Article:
More funds to revive country's rural economy

More funds to revive country's rural economy
The finance minister has fairly succeeded in balancing economic growth with equity. The increased allocation to rural infrastructure and schemes that are aimed at helping the agricultural sector like crop insurance augur well for the revival of the rural economy. The doubling of the allocation for MGNREGA would have been a mere “shot in the dark” but for the sharpened focus on the creation of agricultural assets like water harvesting and storage structures in villages. This would become an important step towards insulating Indian agriculture from the adverse impacts of “climate change”; erratic monsoon rains leading to prolonged droughts and flooding are only going to get more frequent in the years to come.

The government has a stated aim of doubling farmer income by 2020. While several of the announced steps in this Budget can help, there is no specific thrust on technology which is a potent tool  in reaching this end. History bears testimony to the fact that technology has had a significant impact in boosting agriculture productivity. While this government has been asserting the need to leverage modern science to pull the agricultural sector from the morass it is mired in. It has been ambivalent in taking the necessary and obvious steps, whether it be in the enunciation of appropriate policies or in removing the needless regulatory hurdles that have been hampering technology infusion. This Budget, I believe, is a missed opportunity to clear this ambivalence; Arun Jaitley should have announced some specific steps to boost technology development and dissemination.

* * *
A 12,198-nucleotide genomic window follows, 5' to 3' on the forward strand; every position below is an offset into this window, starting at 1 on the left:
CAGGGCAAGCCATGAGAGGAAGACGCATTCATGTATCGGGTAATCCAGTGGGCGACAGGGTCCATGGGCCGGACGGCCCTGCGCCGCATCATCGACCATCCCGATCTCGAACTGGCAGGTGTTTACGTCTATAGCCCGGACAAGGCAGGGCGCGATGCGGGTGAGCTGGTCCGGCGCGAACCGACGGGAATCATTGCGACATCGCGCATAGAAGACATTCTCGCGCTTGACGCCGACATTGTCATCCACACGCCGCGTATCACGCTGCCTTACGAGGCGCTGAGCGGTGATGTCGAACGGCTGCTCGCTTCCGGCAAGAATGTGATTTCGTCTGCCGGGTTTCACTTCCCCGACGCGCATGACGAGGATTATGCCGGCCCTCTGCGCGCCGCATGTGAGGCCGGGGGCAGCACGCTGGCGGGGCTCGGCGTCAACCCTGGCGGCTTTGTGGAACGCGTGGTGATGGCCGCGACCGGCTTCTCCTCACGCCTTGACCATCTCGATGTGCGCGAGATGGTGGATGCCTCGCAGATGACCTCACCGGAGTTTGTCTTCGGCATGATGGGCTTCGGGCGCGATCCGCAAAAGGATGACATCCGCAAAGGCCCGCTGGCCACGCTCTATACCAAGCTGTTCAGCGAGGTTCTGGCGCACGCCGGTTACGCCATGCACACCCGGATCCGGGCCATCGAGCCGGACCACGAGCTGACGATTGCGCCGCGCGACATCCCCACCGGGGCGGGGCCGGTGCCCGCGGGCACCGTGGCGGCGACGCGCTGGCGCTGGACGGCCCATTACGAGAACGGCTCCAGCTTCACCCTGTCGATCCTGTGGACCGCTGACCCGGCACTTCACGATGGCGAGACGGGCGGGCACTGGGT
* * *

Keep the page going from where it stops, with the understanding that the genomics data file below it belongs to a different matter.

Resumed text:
The DG of the Indian Council for Agricultural Research had recently made a reasoned plea for the increase in the funding for crop research and development for ensuring continued agricultural growth. The spurt in the growth of the agricultural sector this fiscal (4.1 % according to the Economic Survey), which comes in the wake of two consecutive years of dismal performance, should not lull the government into complacency. We need many more years of such growth to pull the nation out of the rural distress and technology cannot be discounted among the package of solutions towards this end.

There indeed was an announcement to increase the allocation for science and technology in general. I hope some of this would be going towards supporting agricultural research and development, and particularly promote public-private participation in this area. As they say, everything need not be spelt out in a Budget speech. This government has the right intentions and I am looking forward to some of my disappointment on the technology front being dispelled in future.

(The writer is founder and ex-MD of  Metahelix Life Sciences Ltd)
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